Friday, June 17, 2011

QUOTATION: Philosophy, Bible Scholarship and the Supernatural

In a popular commentary on the Bible you will find a discussion on the date at which the Fourth Gospel was written. The author says it must have been written after the execution of St. Peter, because, in the Fourth Gospel, Christ is represented as predicting the execution of St. Peter. ‘A book’, thinks the author, ‘cannot be written before events which it refers to’. Of course, it cannot—unless real predictions ever occur. If they do, then this argument for the date is in ruins. And the author has not discussed at all whether real predictions are possible. He takes it for granted (perhaps unconsciously) that they are not. Perhaps he is right: but if he is: but if he is, he has not discovered this principle by historical inquiry. He has brought his disbelief in predictions to his historical work, so to speak, ready made. Unless he had done so his historical conclusion about the date of the Fourth Gospel could not have been reached at all. His work is therefore quite useless to a person who wants to know whether predictions occur. The author gets to work only after he has already answered that question in the negative, and on the grounds which he never communicates to us.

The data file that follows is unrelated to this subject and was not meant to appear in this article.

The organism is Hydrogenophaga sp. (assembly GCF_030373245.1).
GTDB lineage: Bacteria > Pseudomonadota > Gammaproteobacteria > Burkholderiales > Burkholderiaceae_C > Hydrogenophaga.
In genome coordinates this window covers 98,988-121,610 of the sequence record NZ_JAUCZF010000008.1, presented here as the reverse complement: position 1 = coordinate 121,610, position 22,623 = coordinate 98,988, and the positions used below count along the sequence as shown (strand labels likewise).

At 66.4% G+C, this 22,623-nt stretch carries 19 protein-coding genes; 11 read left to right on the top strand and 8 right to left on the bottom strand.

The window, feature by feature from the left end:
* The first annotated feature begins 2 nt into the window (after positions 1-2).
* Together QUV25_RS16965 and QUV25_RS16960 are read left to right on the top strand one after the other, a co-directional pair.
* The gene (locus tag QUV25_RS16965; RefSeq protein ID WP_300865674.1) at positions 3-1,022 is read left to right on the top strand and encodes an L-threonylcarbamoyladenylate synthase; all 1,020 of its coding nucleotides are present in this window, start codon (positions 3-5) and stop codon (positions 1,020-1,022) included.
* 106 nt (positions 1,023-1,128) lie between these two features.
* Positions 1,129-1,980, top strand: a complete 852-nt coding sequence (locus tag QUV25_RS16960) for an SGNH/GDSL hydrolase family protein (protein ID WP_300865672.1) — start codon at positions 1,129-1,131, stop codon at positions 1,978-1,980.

--C.S. Lewis, Miracles